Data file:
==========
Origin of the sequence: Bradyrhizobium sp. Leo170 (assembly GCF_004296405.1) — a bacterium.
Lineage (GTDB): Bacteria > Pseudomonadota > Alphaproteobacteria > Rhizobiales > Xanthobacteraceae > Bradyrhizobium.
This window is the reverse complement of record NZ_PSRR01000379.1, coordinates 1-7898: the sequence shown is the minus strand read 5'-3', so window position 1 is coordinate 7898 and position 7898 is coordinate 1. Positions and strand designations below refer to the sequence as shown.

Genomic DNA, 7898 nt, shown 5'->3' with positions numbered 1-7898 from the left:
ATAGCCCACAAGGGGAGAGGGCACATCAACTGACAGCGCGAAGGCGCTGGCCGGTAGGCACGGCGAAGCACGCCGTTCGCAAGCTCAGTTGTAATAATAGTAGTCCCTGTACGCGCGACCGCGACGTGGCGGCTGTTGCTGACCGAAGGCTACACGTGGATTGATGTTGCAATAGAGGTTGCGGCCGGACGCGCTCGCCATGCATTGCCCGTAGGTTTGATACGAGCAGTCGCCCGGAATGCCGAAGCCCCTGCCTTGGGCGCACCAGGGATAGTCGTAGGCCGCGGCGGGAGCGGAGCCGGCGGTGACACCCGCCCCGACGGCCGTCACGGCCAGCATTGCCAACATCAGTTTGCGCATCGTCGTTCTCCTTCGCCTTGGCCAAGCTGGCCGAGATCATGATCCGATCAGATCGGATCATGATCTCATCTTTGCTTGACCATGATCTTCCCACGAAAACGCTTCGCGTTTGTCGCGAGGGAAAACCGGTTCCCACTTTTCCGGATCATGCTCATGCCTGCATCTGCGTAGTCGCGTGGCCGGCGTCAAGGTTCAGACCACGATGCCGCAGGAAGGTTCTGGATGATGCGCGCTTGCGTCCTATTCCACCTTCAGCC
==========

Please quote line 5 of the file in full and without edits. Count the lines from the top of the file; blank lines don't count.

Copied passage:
ATAGCCCACAAGGGGAGAGGGCACATCAACTGACAGCGCGAAGGCGCTGGCCGGTAGGCACGGCGAAGCACGCCGTTCGCAAGCTCAGTTGTAATAATAGTAGTCCCTGTACGCGCGACCGCGACGTGGCGGCTGTTGCTGACCGAAGGCTACACGTGGATTGATGTTGCAATAGAGGTTGCGGCCGGACGCGCTCGCCATGCATTGCCCGTAGGTTTGATACGAGCAGTCGCCCGGAATGCCGAAGCCCCTGCCTTGGGCGCACCAGGGATAGTCGTAGGCCGCGGCGGGAGCGGAGCCGGCGGTGACACCCGCCCCGACGGCCGTCACGGCCAGCATTGCCAACATCAGTTTGCGCATCGTCGTTCTCCTTCGCCTTGGCCAAGCTGGCCGAGATCATGATCCGATCAGATCGGATCATGATCTCATCTTTGCTTGACCATGATCTTCCCACGAAAACGCTTCGCGTTTGTCGCGAGGGAAAACCGGTTCCCACTTTTCCGGATCATGCTCATGCCTGCATCTGCGTAGTCGCGTGGCCGGCGTCAAGGTTCAGACCACGATGCCGCAGGAAGGTTCTGGATGATGCGCGCTTGCGTCCTATTCCACCTTCAGCC